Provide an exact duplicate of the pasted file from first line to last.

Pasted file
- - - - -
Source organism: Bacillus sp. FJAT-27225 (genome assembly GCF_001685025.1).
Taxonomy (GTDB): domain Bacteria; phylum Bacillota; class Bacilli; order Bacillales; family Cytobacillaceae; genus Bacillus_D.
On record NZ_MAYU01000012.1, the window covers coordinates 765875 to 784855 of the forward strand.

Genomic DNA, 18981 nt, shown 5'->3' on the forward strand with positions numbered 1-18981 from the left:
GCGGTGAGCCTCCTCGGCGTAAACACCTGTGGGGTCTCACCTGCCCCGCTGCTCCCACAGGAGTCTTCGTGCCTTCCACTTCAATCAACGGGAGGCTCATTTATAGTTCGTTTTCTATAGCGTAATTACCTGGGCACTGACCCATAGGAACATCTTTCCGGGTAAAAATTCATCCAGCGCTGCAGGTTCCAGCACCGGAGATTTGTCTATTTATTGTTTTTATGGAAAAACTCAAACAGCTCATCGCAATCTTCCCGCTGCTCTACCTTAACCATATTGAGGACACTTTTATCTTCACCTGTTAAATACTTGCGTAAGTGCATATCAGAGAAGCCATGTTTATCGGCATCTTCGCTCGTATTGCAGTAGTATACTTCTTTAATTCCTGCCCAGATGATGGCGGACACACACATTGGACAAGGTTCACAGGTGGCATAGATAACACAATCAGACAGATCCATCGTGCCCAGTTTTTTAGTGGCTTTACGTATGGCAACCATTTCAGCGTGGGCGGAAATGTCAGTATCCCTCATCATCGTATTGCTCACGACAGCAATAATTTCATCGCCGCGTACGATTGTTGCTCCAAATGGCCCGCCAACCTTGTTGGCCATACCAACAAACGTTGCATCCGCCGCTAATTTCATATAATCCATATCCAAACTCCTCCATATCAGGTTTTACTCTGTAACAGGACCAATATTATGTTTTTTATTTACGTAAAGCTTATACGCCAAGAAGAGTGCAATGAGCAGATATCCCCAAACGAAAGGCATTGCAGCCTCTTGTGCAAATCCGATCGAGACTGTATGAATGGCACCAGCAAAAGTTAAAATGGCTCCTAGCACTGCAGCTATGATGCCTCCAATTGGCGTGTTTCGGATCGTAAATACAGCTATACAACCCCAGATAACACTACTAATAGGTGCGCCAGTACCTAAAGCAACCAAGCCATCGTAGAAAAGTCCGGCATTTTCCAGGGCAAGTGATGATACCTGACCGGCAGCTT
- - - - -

Source organism: Bacillus sp. FJAT-27225 (genome assembly GCF_001685025.1).
Taxonomy (GTDB): domain Bacteria; phylum Bacillota; class Bacilli; order Bacillales; family Cytobacillaceae; genus Bacillus_D.
On record NZ_MAYU01000012.1, the window covers coordinates 765875 to 784855 of the forward strand.

Genomic DNA, 18981 nt, shown 5'->3' on the forward strand with positions numbered 1-18981 from the left:
GCGGTGAGCCTCCTCGGCGTAAACACCTGTGGGGTCTCACCTGCCCCGCTGCTCCCACAGGAGTCTTCGTGCCTTCCACTTCAATCAACGGGAGGCTCATTTATAGTTCGTTTTCTATAGCGTAATTACCTGGGCACTGACCCATAGGAACATCTTTCCGGGTAAAAATTCATCCAGCGCTGCAGGTTCCAGCACCGGAGATTTGTCTATTTATTGTTTTTATGGAAAAACTCAAACAGCTCATCGCAATCTTCCCGCTGCTCTACCTTAACCATATTGAGGACACTTTTATCTTCACCTGTTAAATACTTGCGTAAGTGCATATCAGAGAAGCCATGTTTATCGGCATCTTCGCTCGTATTGCAGTAGTATACTTCTTTAATTCCTGCCCAGATGATGGCGGACACACACATTGGACAAGGTTCACAGGTGGCATAGATAACACAATCAGACAGATCCATCGTGCCCAGTTTTTTAGTGGCTTTACGTATGGCAACCATTTCAGCGTGGGCGGAAATGTCAGTATCCCTCATCATCGTATTGCTCACGACAGCAATAATTTCATCGCCGCGTACGATTGTTGCTCCAAATGGCCCGCCAACCTTGTTGGCCATACCAACAAACGTTGCATCCGCCGCTAATTTCATATAATCCATATCCAAACTCCTCCATATCAGGTTTTACTCTGTAACAGGACCAATATTATGTTTTTTATTTACGTAAAGCTTATACGCCAAGAAGAGTGCAATGAGCAGATATCCCCAAACGAAAGGCATTGCAGCCTCTTGTGCAAATCCGATCGAGACTGTATGAATGGCACCAGCAAAAGTTAAAATGGCTCCTAGCACTGCAGCTATGATGCCTCCAATTGGCGTGTTTCGGATCGTAAATACAGCTATACAACCCCAGATAACACTACTAATAGGTGCGCCAGTACCTAAAGCAACCAAGCCATCGTAGAAAAGTCCGGCATTTTCCAGGGCAAGTGATGATACCTGACCGGCAGCTT